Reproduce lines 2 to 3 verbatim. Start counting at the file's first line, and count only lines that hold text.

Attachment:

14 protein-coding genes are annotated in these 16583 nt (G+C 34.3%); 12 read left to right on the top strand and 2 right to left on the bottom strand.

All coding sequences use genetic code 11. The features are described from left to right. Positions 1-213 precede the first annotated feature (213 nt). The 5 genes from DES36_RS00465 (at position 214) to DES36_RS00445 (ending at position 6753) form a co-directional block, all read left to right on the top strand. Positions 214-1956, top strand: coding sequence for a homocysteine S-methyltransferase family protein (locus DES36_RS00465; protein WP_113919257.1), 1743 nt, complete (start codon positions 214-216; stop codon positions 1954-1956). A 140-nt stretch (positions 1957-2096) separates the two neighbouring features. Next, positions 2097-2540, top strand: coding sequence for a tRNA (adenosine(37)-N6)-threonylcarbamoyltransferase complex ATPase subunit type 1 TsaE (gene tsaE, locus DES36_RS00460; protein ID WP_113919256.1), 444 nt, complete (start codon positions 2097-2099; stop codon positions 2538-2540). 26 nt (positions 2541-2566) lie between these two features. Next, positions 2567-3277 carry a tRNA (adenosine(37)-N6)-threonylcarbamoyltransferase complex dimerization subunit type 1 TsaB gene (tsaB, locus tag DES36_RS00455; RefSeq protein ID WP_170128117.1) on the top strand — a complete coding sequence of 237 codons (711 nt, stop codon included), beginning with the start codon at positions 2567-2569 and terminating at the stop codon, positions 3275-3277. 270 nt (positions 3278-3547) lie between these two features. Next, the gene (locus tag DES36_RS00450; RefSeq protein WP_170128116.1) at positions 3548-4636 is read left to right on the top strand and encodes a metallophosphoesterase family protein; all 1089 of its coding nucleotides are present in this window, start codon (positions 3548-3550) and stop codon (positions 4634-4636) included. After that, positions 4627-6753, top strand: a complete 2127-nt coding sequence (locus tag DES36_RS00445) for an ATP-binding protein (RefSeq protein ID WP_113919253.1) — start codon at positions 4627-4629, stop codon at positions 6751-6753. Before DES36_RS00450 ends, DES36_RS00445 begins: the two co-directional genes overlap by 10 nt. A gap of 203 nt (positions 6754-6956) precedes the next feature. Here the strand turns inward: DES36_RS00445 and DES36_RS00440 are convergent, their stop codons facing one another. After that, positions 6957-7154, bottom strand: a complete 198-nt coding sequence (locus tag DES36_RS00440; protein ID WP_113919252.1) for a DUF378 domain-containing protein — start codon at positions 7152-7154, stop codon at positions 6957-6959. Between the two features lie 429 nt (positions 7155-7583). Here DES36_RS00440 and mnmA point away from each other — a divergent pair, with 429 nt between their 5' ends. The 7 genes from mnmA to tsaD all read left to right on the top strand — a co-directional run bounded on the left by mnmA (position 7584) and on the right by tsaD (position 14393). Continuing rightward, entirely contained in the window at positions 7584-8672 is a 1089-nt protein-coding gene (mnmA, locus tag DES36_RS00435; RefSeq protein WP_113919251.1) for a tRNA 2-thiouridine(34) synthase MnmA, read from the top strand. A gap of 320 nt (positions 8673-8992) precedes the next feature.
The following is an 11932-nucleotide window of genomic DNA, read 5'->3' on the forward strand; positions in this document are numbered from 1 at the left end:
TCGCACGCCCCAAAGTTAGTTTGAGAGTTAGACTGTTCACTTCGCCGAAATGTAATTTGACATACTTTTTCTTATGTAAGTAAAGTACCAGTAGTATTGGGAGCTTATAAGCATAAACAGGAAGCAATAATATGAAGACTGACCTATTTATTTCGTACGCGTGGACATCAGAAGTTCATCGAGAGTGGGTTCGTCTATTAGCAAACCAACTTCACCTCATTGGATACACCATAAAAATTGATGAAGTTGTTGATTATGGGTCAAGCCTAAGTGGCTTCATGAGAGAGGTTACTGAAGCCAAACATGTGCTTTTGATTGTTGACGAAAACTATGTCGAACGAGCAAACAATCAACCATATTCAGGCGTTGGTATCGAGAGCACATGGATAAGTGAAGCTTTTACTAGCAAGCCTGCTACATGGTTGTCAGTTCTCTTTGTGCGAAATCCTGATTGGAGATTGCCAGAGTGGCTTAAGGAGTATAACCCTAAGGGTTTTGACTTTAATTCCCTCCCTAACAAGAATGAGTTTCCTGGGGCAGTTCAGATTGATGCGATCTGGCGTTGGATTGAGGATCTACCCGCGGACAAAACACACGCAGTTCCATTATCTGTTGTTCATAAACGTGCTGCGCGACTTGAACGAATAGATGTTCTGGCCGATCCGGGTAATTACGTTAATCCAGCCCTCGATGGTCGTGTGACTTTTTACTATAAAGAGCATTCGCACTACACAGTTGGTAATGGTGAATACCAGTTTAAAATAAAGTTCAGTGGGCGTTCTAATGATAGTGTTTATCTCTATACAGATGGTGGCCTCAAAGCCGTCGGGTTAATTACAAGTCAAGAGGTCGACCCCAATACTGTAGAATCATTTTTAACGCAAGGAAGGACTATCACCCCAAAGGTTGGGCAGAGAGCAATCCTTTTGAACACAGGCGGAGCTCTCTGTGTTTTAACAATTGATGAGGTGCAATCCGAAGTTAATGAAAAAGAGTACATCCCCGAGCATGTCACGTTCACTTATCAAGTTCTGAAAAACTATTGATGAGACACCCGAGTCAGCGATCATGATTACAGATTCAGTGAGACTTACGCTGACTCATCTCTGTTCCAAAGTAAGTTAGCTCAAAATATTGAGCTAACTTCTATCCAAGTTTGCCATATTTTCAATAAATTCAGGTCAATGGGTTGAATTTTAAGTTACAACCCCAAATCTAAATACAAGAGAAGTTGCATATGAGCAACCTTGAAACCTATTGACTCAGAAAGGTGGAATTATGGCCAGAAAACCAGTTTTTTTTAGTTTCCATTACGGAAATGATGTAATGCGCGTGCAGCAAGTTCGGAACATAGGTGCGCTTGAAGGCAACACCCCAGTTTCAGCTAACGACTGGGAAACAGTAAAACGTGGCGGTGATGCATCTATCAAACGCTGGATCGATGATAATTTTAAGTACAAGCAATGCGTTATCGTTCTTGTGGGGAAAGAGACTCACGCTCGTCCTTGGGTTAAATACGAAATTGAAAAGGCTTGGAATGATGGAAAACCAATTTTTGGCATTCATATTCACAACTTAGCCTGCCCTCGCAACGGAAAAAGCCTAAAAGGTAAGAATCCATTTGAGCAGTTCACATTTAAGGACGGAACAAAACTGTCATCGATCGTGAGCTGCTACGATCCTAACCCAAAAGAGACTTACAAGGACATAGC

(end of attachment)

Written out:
All coding sequences use genetic code 11. The features are described from left to right. Positions 1-213 precede the first annotated feature (213 nt). The 5 genes from DES36_RS00465 (at position 214) to DES36_RS00445 (ending at position 6753) form a co-directional block, all read left to right on the top strand. Positions 214-1956, top strand: coding sequence for a homocysteine S-methyltransferase family protein (locus DES36_RS00465; protein WP_113919257.1), 1743 nt, complete (start codon positions 214-216; stop codon positions 1954-1956). A 140-nt stretch (positions 1957-2096) separates the two neighbouring features. Next, positions 2097-2540, top strand: coding sequence for a tRNA (adenosine(37)-N6)-threonylcarbamoyltransferase complex ATPase subunit type 1 TsaE (gene tsaE, locus DES36_RS00460; protein ID WP_113919256.1), 444 nt, complete (start codon positions 2097-2099; stop codon positions 2538-2540). 26 nt (positions 2541-2566) lie between these two features. Next, positions 2567-3277 carry a tRNA (adenosine(37)-N6)-threonylcarbamoyltransferase complex dimerization subunit type 1 TsaB gene (tsaB, locus tag DES36_RS00455; RefSeq protein ID WP_170128117.1) on the top strand — a complete coding sequence of 237 codons (711 nt, stop codon included), beginning with the start codon at positions 2567-2569 and terminating at the stop codon, positions 3275-3277. 270 nt (positions 3278-3547) lie between these two features. Next, the gene (locus tag DES36_RS00450; RefSeq protein WP_170128116.1) at positions 3548-4636 is read left to right on the top strand and encodes a metallophosphoesterase family protein; all 1089 of its coding nucleotides are present in this window, start codon (positions 3548-3550) and stop codon (positions 4634-4636) included. After that, positions 4627-6753, top strand: a complete 2127-nt coding sequence (locus tag DES36_RS00445) for an ATP-binding protein (RefSeq protein ID WP_113919253.1) — start codon at positions 4627-4629, stop codon at positions 6751-6753. Before DES36_RS00450 ends, DES36_RS00445 begins: the two co-directional genes overlap by 10 nt. A gap of 203 nt (positions 6754-6956) precedes the next feature. Here the strand turns inward: DES36_RS00445 and DES36_RS00440 are convergent, their stop codons facing one another. After that, positions 6957-7154, bottom strand: a complete 198-nt coding sequence (locus tag DES36_RS00440; protein ID WP_113919252.1) for a DUF378 domain-containing protein — start codon at positions 7152-7154, stop codon at positions 6957-6959. Between the two features lie 429 nt (positions 7155-7583). Here DES36_RS00440 and mnmA point away from each other — a divergent pair, with 429 nt between their 5' ends. The 7 genes from mnmA to tsaD all read left to right on the top strand — a co-directional run bounded on the left by mnmA (position 7584) and on the right by tsaD (position 14393). Continuing rightward, entirely contained in the window at positions 7584-8672 is a 1089-nt protein-coding gene (mnmA, locus tag DES36_RS00435; RefSeq protein WP_113919251.1) for a tRNA 2-thiouridine(34) synthase MnmA, read from the top strand. A gap of 320 nt (positions 8673-8992) precedes the next feature.
The following is an 11932-nucleotide window of genomic DNA, read 5'->3' on the forward strand; positions in this document are numbered from 1 at the left end: